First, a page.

There are many other strategies too. The Sweaty Penguin wouldn’t do this as a news organization, but activists often encourage their supporters to take action, be it voting or starting an initiative in their own community. I recently wrote a piece with some ideas for individual actions that can spark community-level change. For some people, feeling empowered can reduce anxiety.

Before any of this, however, I want to propose one very important reframing that, for me, was all it took to calm down. This isn’t a communication style or a proposed solution, but an actual fact about climate change that, in my experience, goes unsaid far too often.

We can’t “fix” climate change. We can get climate change under control.

Again, climate change is here right now. When I see phrases like “fix climate change” or “stop climate change,” I immediately get overwhelmed because that’s simply not possible. We are already over a degree Celsius warmer than preindustrial times, and that number will increase no matter what. To set the goal of “fixing climate change” is just not feasible.

But what if our goal were to get climate change under control? Technically, that’s what world leaders have done with the 1.5°C budget in the Paris Agreement. Seven years later, we are nowhere near on track to meet that goal, and even the emissions reductions outlined in the Paris Agreement would not contain climate change to 1.5°C, so there’s plenty to criticize, but at least it is a scientifically plausible goal. We could debate if there is a better number, or if the number even matters as much as just doing something. Maybe we try cutting global emissions in half by 2030 and regrouping then, for example. But whatever that goal is, I believe it could be far less stressful than the idea of “fixing climate change.”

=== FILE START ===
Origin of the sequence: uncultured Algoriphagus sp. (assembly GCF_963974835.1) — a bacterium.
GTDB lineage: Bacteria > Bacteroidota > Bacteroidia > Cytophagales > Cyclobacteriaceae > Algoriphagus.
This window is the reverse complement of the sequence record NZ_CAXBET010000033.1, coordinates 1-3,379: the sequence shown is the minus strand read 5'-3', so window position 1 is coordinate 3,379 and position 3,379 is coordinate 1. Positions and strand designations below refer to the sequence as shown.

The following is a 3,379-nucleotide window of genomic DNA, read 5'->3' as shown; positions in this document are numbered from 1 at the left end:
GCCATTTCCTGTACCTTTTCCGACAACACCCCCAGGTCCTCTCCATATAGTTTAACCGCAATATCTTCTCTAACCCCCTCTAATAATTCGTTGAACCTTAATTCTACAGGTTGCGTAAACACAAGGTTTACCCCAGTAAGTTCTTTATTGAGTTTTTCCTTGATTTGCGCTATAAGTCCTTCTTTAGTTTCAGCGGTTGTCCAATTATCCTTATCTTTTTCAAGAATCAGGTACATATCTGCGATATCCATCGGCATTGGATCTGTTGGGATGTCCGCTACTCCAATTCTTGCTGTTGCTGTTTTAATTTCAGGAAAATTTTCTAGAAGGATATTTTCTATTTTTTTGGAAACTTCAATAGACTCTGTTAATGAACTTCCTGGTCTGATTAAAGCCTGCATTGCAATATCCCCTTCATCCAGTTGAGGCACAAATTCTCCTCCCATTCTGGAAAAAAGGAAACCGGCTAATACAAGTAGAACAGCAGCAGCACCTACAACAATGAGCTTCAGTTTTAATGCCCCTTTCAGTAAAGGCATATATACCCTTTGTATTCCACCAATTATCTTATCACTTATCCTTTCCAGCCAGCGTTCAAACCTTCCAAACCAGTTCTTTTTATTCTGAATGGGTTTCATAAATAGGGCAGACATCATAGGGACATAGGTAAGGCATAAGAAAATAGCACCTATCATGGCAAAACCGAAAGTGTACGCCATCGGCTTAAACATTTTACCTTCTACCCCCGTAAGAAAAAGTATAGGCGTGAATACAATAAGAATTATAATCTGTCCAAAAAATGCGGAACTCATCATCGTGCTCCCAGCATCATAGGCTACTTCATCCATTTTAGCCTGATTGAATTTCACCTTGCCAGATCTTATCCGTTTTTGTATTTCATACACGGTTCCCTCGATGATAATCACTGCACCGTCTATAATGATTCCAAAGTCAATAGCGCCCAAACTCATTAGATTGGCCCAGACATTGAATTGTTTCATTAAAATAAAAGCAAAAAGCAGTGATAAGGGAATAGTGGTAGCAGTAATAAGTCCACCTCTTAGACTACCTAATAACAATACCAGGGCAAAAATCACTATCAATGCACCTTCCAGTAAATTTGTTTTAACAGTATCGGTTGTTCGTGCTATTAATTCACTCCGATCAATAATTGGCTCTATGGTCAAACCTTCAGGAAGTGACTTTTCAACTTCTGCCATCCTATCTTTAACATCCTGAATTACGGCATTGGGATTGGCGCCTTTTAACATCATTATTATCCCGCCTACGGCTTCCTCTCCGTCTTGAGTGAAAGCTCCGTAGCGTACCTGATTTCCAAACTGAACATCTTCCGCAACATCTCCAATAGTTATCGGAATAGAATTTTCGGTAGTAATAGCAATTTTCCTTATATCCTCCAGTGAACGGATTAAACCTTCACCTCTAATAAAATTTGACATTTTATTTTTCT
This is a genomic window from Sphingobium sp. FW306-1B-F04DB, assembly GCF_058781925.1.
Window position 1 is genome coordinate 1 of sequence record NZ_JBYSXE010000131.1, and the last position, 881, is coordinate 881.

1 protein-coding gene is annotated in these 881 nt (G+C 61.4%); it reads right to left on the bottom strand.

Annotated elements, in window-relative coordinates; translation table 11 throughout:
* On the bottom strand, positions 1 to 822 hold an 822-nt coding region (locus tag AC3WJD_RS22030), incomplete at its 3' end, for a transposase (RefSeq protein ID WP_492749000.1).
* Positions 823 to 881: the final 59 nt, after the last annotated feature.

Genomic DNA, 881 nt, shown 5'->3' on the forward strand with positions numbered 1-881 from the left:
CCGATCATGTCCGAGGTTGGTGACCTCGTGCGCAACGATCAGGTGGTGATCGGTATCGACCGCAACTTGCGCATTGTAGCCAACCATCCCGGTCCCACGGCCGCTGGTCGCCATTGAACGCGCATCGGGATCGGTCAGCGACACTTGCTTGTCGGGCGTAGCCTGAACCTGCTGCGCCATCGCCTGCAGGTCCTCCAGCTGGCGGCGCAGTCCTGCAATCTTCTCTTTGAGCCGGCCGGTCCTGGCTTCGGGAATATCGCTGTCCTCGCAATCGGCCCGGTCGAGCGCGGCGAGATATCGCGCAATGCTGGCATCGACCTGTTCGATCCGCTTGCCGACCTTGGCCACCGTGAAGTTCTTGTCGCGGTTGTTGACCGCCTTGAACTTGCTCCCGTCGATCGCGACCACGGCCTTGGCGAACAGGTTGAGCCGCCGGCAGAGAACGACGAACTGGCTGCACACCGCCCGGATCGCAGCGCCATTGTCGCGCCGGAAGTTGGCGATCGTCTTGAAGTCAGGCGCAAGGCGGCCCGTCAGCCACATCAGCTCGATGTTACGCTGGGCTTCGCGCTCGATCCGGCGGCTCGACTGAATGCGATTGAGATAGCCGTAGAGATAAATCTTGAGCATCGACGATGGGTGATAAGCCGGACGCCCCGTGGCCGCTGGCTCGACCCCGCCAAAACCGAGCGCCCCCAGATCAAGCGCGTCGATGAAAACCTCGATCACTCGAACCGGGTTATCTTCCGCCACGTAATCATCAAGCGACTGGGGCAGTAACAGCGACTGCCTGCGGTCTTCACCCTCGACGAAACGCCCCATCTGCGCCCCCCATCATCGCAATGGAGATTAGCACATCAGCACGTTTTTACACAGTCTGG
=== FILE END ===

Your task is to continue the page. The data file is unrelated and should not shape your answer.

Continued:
What about our future? Aren’t we screwed if we don’t “fix climate change?” Maybe a little bit, but no. We can’t eliminate the impacts of climate change. But we can keep them from worsening significantly, and we can learn to adapt to them. Remember, we’re living in a changed climate right now, and even though we’re facing many issues as a result, humanity has not gone extinct. It’s worth discussing how to better handle the impacts of climate change and prepare for them ahead of time, but that’s a separate conversation. We could—and I expect we will—adapt, assuming we meet our attainable goal and don’t let climate change get too out of hand.

There’s no easy way to talk about climate change, but I believe this reframing is absolutely essential to any conversation. It injects hope without sugar-coating. I don’t expect it to single handedly eliminate climate anxiety nor should it, but I hope climate communicators can use it to contextualize their content. To me, an attainable goal is much less stressful than a pie-in-the-sky one.

Like it? Share with your friends!

Ethan Brown

Ethan is a recent graduate of Boston University from Bethel, Connecticut with a dual degree in Environmental Analysis & Policy and Film & Television.


Leave a Reply